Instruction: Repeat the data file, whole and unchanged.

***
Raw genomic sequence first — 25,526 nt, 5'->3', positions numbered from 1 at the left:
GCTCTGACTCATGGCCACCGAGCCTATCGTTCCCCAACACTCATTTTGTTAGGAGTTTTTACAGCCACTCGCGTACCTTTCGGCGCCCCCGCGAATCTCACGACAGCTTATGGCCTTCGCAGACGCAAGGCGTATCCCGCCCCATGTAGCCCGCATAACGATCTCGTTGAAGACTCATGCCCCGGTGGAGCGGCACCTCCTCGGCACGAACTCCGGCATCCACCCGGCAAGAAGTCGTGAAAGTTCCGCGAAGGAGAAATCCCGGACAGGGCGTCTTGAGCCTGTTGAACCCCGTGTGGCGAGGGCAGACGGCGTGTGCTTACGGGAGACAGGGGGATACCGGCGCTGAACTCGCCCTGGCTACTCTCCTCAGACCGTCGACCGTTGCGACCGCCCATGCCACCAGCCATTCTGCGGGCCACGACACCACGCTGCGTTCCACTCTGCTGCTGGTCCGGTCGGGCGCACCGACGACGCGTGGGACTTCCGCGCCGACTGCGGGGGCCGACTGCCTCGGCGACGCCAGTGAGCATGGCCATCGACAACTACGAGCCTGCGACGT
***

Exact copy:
Raw genomic sequence first — 25,526 nt, 5'->3', positions numbered from 1 at the left:
GCTCTGACTCATGGCCACCGAGCCTATCGTTCCCCAACACTCATTTTGTTAGGAGTTTTTACAGCCACTCGCGTACCTTTCGGCGCCCCCGCGAATCTCACGACAGCTTATGGCCTTCGCAGACGCAAGGCGTATCCCGCCCCATGTAGCCCGCATAACGATCTCGTTGAAGACTCATGCCCCGGTGGAGCGGCACCTCCTCGGCACGAACTCCGGCATCCACCCGGCAAGAAGTCGTGAAAGTTCCGCGAAGGAGAAATCCCGGACAGGGCGTCTTGAGCCTGTTGAACCCCGTGTGGCGAGGGCAGACGGCGTGTGCTTACGGGAGACAGGGGGATACCGGCGCTGAACTCGCCCTGGCTACTCTCCTCAGACCGTCGACCGTTGCGACCGCCCATGCCACCAGCCATTCTGCGGGCCACGACACCACGCTGCGTTCCACTCTGCTGCTGGTCCGGTCGGGCGCACCGACGACGCGTGGGACTTCCGCGCCGACTGCGGGGGCCGACTGCCTCGGCGACGCCAGTGAGCATGGCCATCGACAACTACGAGCCTGCGACGT